I first heard this thesis while on a
call not long ago, a call where it seemed as if the analysts were waking up to the notion that if priceline gains traction, somebody has to lose. That somebody might be the brands.
When we on Wall Street speak of protracted declines, we use the term secular, as to be distinguished from cyclical. A cyclical decline gets followed by a cyclical upswing. But a secular decline gets followed by oblivion. The talk among Wall Street pros right now is that there is a secular decline in the power of the brand.
I saw this same kind of worry at the beginning of the previous decade when the knock-offs were roaring, and people talked up the generic industry. But just when I thought brands were an endangered species, P&G took on the off-brands with price reductions, volume discounts and aggressive cost-cutting. At the same time, the economy, which had been weak, spurring generic competition, got stronger. The result was a total kibosh of the generic industry. Fortunes were lost in it.
This time, though, the economy is booming, so generics aren't at the root of the weakness. What I wonder is whether the whole name-your-price philosophy doesn't strike at the very heart of what the brands do best: make you pay up for quality. If priceline catches on everywhere, how do these brands avoid the vicious spiral of price-cutting and margin erosion?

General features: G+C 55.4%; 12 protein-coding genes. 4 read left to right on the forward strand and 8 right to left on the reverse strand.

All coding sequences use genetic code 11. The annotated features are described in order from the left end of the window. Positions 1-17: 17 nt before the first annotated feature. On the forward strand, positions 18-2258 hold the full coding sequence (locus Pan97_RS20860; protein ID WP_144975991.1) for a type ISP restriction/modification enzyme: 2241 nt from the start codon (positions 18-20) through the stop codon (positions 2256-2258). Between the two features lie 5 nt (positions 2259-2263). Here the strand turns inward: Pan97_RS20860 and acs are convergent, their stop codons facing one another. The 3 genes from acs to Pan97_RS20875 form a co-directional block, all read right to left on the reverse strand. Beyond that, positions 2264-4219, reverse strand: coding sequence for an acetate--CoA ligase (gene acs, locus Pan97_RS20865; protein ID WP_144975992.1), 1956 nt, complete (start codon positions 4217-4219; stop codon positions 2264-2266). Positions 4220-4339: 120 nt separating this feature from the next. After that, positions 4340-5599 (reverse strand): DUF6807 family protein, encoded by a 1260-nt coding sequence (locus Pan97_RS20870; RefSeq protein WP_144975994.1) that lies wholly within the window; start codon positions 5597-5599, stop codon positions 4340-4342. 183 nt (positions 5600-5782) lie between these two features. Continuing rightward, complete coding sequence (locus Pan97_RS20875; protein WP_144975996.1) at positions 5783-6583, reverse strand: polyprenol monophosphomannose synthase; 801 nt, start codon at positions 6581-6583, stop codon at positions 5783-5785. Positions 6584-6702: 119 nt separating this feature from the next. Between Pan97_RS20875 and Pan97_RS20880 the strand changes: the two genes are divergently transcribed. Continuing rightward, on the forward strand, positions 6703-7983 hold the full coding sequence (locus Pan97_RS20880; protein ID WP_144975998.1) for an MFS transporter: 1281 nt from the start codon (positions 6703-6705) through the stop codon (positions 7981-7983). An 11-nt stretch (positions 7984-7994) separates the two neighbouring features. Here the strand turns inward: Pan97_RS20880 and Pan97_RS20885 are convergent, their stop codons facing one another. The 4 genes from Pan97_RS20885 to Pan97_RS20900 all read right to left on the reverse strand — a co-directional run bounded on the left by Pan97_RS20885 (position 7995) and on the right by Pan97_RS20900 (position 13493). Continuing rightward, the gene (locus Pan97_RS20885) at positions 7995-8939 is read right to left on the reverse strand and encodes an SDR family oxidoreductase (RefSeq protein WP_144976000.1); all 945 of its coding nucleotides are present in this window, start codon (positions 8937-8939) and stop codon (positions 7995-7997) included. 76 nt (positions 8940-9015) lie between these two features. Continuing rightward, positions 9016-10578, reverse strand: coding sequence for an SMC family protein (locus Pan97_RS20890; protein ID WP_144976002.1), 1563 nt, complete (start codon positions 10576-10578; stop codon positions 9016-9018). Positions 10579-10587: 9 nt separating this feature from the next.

Someone is betting they can't. Take a look at the declines in Dial, Colgate,
. They are mind-numbing.
The whole market could be wrong. It was in the early '90s when the generics ruled.
But I don't like betting against the whole market. Which is why we are not adding to our Procter position on weakness.
James J. Cramer is manager of a hedge fund and co-founder of TheStreet.com. At time of publication, his fund was long Procter & Gamble. His fund often buys and sells securities that are the subject of his columns, both before and after the columns are published, and the positions that his fund takes may change at any time. Under no circumstances does the information in this column represent a recommendation to buy or sell stocks. Cramer's writings provide insights into the dynamics of money management and are not a solicitation for transactions. While he cannot provide investment advice or recommendations, he invites you to comment on his column at